Returning a likely starting five of Kolton Miller at left tackle, Dylan Parham at left guard, Andre James at center, Alex Bars at right guard, and Jermaine Eluemunor at right tackle, the Raiders don’t necessarily have any holes in the offensive line. Bonsignore asserts that the team still may look for potential upgrades from younger reserve linemen pushing for playing time or potential outside additions, if they present themselves, but right now, the team’s roster may be set after the recent additions of free agent Greg Van Roten and undrafted rookies McClendon Curtis and Dalton Wagner.

Here are a few other rumors from around the AFC:

  • The Bills made a number of moves within their scouting department this offseason. Formerly the team’s pro personnel director, Malik Boyd has been named senior personnel advisor in Buffalo. The former Vikings defensive back and veteran scout with personnel experience for the Colts and Cardinals will work as an executive scout in both pro and college mediums. Additionally, Chris Marrow and Curtis Rukavina have both been named co-directors of pro scouting. The two remain entwined after joining the team as pro scouts in 2017 and both working as assistant directors of pro scouting until their recent promotions.
  • With a new general manager in Ran Carthon, the Titans, too, have begun to make some front office adjustments, according to Neil Stratton of SucceedinFootball.com. Max Curtis has been named as the team’s new player personnel coordinator, being from promoted from dual roles last year as coordinator of football administration and executive assistant to the executive vice president and general manager. Bryce Wasserman will now be the Titans’ director of team strategy after serving last year as staff counsel. Lastly, a football development coordinator last year, John Streicher will now be in the role of director of football administration.
  • Finally, the Steelers have poached a scout from the in-state Eagles, according to Colin Dunlap of 93.7 The Fan, Pittsburgh. After five years as an area scout for Philadelphia, Jim Ward will cross the state to serve a similar role in Pittsburgh.

Eagles Open To Extension With RB D’Andre Swift

The Eagles came away from the 2023 draft with another collection of Georgia defenders, but those weren’t the only former Bulldogs which they acquired. Trade addition D’Andre Swift is entering the final year of his rookie contract, making his financial future a situation to monitor.

ESPN’s Jeremy Fowler notes that the Eagles could look into an extension with the ex-Lions running back. Philadelphia acquired Swift as part of a draft-day pick swap which saw them exchange seventh-rounders and send a 2025 fourth-round selection to Detroit. That move was an expected one after the Lions surprisingly used their top pick on running back Jahmyr Gibbswho is in line to hold a sizeable role in their backfield.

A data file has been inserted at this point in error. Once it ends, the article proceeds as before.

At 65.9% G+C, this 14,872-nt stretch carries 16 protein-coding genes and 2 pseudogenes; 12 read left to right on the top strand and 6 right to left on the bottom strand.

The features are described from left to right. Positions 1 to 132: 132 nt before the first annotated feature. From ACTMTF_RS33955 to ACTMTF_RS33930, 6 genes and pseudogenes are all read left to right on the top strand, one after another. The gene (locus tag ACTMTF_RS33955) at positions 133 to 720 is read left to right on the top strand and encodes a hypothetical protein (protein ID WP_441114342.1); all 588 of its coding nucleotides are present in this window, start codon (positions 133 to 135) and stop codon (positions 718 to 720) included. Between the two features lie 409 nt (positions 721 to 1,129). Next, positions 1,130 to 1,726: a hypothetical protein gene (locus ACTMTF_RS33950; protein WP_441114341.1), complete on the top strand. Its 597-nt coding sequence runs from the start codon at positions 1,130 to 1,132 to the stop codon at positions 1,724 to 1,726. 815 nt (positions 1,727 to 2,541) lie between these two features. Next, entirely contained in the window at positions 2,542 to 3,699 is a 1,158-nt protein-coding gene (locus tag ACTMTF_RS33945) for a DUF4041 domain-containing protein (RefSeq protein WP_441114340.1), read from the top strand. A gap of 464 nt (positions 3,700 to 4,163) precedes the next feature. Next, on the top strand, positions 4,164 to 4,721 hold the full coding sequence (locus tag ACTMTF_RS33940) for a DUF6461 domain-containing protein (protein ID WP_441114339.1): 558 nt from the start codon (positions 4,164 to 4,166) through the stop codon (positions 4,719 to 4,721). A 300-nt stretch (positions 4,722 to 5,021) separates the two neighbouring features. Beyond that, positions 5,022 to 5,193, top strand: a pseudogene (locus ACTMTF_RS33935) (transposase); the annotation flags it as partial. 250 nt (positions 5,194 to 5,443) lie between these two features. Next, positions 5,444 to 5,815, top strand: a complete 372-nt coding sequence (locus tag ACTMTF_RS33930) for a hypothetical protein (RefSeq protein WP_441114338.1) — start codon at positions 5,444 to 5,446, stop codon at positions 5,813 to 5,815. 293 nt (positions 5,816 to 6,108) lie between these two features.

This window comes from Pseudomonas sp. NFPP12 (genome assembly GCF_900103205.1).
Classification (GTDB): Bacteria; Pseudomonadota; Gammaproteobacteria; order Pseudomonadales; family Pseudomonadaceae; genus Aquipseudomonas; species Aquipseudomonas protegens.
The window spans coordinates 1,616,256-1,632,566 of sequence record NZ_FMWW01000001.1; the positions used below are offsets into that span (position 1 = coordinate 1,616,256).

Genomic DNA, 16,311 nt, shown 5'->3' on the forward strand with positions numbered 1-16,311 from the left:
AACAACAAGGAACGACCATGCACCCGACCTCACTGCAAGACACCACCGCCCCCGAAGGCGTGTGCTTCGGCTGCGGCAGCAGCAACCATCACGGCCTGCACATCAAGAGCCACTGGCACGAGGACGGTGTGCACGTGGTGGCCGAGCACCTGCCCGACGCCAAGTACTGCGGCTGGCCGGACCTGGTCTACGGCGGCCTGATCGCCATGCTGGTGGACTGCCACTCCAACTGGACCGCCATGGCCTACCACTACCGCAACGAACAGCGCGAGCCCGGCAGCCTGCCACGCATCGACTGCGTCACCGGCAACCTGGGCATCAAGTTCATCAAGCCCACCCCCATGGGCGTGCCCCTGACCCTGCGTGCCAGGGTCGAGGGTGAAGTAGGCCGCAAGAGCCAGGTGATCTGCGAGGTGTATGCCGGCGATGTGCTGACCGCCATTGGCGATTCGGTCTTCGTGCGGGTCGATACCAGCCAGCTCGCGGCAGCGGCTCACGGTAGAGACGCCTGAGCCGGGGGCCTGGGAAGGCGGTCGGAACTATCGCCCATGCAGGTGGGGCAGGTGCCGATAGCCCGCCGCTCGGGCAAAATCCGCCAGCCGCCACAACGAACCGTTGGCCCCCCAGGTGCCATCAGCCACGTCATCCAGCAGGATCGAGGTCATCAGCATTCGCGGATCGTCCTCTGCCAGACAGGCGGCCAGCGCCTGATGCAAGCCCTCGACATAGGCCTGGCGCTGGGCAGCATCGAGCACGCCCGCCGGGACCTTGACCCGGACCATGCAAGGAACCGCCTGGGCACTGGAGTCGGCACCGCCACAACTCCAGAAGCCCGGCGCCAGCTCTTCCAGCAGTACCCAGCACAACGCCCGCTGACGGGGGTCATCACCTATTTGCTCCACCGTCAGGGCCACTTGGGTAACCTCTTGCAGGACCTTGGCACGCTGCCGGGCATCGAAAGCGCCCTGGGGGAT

The same can be said of Swift in his new home. The Eagles lost Miles Sanders in free agency, creating an opening at the top of their RB depth chart. They signed Rashaad Penny, but the former Seahawks’ career has been marred by injury troubles. That could leave the door open to Swift taking on lead back duties, especially given his strength as a pass-catcher; the 24-year-old has racked up 1,198 yards and seven touchdowns in the air during his first three seasons.

Of his 40 career games, only 16 have been starts, however. Swift saw his snap share fall from 67% to 42% in 2022, leading to him lamenting his lack of opportunities. By the time he was dealt to his hometown NFL team, it came as little surprise that the Lions allowed him an opportunity to rebuild his value ahead of free agency. While the former second-rounder could sign a deal at any time, that should not be expected at this point.

Fowler adds that a Swift extension in 2023 is unlikely, given his inability to remain healthy for a full season to date. Doing so would no doubt boost his value, though the market did not yield much for running backs who were allowed to test free agency this offseason. Playing a key role in what should once again be an elite Philadelphia offense should, in any event, provide clarity on Swift’s likelihood of remaining with the Eagles beyond 2023.

NFL Draft Pick Signings: 5/18/23

Non-first-round picks continue to sign their four-year contracts. We’ve collected today’s signings below:

Arizona Cardinals

Houston Texans

New York Jets

Philadelphia Eagles

Williams was one of the more intriguing prospects in the draft considering his status heading into the 2022 campaign. The Syracuse cornerback is still recovering from a torn ACL that limited him to only seven games last season. As the rookie told Darren Urban of the team’s website, he’s already progressed to running.

“You feel like football season is around the corner, but you’ve got to stay patient,” Williams said. “I can’t rush it. But obviously I can’t wait to put the cleats and pads back on … The hard part’s done. Now it’s the fun part, strengthening things, I’m able to run. I feel like a football player again.”

The defensive back also made it clear that he’s aiming to be back on the field for training camp, but he understands that the organization may want to bring him along more slowly.

“I am seeing it as, I can come back from this and make my story,” Williams said. “I see my life as a movie [and] make my movie that much cooler, that much better at the end.”